Organizers of Project 1-Avoyelles (from left) Dr. Roy Jackson, Charles Jones, Conrad Meyer and Dr. Donald Prier are hoping their non-profit organization will result in a grassroots support for public education and programs focused on supporting the youth in Avoyelles Parish. Jones, a retired Army colonel, former public school teacher/principal and current Police Jury president, lives in Marksville. Avoyelles natives Jackson, Meyer and Prier now live in Houston. {Photo by Raymond L. Daye}

Project 1-Avoyelles aims to aid youth

Will focus on under-performing students in schools

There is a lot of talent, experience, wisdom and resources in Avoyelles Parish. There is also a lot of those same elements in the natives and products of this parish who now live elsewhere.

Three “products of Avoyelles Parish” now living in the Houston area, and another who lives and is active in this parish, have created a program they call “Project 1-Avoyelles.”

The group includes Dr. Roy Jackson of Bunkie a retired chemist from Shell; Dr. Donald Prier of Mansura an author and retired chemist from Dow Chemical, retired Army Col. Conrad Meyer of Moreauville and retired Army Col. Charles Jones of Marksville, who is the group’s local coordinator.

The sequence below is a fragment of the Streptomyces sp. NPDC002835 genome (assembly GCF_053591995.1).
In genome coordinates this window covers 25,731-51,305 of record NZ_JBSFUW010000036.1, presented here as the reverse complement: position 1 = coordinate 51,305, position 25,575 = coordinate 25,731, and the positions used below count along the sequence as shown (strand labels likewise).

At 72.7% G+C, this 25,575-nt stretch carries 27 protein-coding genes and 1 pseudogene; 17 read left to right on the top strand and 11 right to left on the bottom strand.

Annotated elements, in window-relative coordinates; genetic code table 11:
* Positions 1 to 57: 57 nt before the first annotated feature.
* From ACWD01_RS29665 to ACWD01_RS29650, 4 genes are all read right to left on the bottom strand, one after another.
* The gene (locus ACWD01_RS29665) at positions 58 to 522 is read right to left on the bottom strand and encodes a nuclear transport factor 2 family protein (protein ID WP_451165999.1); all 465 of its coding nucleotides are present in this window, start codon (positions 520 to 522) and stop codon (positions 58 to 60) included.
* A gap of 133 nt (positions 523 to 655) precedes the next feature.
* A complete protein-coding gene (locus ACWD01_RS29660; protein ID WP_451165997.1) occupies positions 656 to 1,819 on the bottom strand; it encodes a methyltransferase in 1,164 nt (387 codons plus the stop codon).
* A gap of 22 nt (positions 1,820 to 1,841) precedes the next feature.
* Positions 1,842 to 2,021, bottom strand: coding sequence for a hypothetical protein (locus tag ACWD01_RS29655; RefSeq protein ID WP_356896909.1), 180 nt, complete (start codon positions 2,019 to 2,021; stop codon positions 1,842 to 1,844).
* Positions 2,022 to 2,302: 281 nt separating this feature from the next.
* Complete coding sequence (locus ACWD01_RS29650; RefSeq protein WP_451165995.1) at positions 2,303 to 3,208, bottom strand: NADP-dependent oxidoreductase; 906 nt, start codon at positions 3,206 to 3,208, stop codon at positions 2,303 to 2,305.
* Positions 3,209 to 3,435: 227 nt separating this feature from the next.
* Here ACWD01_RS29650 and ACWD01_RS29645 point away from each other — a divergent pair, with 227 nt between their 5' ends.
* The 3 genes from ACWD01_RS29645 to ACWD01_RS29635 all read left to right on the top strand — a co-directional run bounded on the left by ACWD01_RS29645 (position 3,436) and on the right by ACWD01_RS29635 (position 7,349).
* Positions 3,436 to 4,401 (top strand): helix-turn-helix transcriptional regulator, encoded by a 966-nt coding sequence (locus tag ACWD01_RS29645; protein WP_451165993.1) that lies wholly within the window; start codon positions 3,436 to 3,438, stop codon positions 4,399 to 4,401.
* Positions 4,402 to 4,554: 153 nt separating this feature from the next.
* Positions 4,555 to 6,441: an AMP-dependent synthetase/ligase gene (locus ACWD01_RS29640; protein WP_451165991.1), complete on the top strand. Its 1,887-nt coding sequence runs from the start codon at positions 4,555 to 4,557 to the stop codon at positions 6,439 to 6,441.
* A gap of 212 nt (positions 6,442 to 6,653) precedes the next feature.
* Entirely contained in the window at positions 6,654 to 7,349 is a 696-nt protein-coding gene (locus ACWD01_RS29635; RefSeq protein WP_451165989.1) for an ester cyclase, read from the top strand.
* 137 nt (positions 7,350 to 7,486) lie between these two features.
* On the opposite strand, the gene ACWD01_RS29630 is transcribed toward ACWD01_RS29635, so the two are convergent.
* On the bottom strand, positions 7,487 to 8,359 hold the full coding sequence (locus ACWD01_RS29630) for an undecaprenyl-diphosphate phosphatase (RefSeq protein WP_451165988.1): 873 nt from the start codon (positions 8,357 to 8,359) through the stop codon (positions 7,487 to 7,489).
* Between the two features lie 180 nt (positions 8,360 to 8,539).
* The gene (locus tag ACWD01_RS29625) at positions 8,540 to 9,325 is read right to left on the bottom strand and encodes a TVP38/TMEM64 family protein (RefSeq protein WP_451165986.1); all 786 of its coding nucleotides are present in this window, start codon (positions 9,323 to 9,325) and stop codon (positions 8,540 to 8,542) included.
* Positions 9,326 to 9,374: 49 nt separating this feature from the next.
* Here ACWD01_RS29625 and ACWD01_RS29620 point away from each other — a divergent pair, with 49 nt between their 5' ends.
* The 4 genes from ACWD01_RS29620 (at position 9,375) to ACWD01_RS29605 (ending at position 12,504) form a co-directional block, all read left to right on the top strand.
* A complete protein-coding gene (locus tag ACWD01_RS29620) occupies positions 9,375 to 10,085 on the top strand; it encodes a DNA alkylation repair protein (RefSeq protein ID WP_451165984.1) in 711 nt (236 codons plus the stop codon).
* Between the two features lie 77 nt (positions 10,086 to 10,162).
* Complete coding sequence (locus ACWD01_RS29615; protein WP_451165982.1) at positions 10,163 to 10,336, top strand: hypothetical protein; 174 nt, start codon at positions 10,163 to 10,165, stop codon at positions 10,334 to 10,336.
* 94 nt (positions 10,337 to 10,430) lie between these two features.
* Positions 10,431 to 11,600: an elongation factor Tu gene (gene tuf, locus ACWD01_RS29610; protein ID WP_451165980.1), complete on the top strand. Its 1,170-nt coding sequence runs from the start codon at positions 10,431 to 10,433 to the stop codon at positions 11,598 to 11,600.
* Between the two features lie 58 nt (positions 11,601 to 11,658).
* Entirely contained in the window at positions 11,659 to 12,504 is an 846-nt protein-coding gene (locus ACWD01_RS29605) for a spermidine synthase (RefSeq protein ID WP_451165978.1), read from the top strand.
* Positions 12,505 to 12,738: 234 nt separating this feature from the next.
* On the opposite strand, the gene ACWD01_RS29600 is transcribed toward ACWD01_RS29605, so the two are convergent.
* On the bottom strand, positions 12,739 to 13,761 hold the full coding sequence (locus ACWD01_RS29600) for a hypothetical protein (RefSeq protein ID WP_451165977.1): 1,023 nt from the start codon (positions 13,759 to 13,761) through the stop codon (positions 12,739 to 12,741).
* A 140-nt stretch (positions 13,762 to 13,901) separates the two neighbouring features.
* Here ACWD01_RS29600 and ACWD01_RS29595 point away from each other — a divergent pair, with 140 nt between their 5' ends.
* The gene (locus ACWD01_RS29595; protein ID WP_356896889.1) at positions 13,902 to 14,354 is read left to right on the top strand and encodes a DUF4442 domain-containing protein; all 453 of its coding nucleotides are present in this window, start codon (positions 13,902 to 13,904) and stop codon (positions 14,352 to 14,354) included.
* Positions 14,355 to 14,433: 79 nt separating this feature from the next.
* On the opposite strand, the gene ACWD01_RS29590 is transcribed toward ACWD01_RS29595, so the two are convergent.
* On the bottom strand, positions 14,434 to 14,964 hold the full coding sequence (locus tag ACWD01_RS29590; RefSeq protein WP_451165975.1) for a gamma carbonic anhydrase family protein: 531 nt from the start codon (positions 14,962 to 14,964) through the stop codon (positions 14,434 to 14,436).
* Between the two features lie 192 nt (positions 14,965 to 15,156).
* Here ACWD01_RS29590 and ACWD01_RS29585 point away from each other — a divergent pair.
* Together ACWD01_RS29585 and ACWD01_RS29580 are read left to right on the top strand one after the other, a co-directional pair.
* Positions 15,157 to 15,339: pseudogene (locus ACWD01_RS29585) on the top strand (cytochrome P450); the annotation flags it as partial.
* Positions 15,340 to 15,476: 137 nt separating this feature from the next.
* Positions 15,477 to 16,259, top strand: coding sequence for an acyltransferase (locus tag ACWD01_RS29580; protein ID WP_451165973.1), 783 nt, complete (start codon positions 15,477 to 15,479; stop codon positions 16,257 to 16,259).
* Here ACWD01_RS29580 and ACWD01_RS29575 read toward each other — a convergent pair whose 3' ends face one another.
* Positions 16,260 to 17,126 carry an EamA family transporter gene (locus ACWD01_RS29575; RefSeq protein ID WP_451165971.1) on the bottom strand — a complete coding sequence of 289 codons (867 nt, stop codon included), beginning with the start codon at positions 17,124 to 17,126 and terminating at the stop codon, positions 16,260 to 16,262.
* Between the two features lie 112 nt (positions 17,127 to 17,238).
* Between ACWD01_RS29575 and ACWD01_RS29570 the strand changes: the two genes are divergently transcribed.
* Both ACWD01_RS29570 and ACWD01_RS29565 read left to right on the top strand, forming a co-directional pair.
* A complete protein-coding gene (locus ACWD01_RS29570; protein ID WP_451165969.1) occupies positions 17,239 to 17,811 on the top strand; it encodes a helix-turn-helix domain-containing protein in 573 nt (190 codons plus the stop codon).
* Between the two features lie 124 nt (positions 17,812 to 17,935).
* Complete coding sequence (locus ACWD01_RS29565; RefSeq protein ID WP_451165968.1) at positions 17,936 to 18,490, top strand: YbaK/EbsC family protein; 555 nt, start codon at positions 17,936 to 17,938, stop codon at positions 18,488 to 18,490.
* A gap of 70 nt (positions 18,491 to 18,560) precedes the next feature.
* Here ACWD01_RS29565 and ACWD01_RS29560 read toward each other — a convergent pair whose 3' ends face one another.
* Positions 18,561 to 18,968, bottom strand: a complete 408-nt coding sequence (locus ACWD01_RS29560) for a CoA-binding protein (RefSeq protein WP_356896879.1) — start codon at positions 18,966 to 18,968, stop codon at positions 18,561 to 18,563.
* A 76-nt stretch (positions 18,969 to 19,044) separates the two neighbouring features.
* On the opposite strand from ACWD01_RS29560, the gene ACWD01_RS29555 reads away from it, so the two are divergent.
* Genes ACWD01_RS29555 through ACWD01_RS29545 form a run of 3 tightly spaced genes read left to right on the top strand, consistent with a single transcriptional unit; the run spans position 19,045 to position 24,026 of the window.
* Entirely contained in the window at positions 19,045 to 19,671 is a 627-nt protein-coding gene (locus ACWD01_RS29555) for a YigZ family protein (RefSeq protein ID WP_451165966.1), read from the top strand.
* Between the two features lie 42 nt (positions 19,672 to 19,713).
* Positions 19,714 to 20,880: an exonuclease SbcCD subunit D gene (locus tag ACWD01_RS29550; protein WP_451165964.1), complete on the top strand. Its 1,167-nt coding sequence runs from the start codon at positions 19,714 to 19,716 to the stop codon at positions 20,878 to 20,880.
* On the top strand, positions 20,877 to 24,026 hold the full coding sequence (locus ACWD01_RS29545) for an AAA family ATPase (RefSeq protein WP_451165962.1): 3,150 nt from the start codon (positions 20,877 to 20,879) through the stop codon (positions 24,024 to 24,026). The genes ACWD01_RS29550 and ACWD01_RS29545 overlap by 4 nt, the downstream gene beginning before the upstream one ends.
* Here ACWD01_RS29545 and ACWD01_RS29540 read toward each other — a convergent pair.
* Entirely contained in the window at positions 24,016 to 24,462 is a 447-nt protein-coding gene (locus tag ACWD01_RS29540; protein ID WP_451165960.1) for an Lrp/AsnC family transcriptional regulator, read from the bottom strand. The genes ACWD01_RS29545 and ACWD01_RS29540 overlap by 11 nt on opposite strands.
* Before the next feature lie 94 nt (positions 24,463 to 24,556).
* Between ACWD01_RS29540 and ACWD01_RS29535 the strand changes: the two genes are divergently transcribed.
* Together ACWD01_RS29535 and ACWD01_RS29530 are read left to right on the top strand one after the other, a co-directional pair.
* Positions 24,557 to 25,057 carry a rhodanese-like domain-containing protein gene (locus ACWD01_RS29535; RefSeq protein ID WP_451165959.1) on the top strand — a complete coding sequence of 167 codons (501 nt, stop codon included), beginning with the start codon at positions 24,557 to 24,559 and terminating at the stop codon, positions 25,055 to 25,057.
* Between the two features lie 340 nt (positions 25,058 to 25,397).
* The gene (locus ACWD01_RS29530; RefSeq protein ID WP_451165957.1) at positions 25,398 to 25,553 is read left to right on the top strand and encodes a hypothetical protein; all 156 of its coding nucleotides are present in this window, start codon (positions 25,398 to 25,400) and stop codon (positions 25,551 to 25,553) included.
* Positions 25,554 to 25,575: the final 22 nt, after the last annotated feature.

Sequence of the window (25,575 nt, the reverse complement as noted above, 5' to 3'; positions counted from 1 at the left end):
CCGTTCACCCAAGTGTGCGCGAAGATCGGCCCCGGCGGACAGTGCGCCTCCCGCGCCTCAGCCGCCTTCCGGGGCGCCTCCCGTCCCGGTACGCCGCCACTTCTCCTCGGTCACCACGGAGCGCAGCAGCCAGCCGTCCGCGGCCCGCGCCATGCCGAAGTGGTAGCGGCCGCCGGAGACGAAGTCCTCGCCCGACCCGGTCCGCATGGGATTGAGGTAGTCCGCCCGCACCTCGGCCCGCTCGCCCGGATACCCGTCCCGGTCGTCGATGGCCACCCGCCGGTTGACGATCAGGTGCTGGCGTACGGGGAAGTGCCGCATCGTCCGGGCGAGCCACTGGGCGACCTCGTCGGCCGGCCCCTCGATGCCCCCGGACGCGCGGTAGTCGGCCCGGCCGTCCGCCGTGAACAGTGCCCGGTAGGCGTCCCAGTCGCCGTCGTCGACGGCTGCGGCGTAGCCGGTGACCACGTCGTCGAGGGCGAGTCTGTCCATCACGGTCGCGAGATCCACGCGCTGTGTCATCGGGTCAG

“We want to bring together the resources from those across Avoyelles Parish and to get those who are products of Avoyelles Parish schools to get involved to improve things for the youth of this parish,” Prier said.

The four men stressed that, although all four are African-American, Project 1-Avoyelles is not aimed solely at black youth and children.

“The organization is called Project-1 Avoyelles,” Jackson said. “That is what it means. We need to work together as one unit committed to a common goal -- to raise up Avoyelles from near the bottom of rankings for our education system.”

“Our target group is those children who are under performing for some reason,” Prier said. “We need to be asking, ‘How can we help?’”


Jones said the “mission of the organization is to support and enhance the public school system by providing services like mentoring, after school and summer programs.”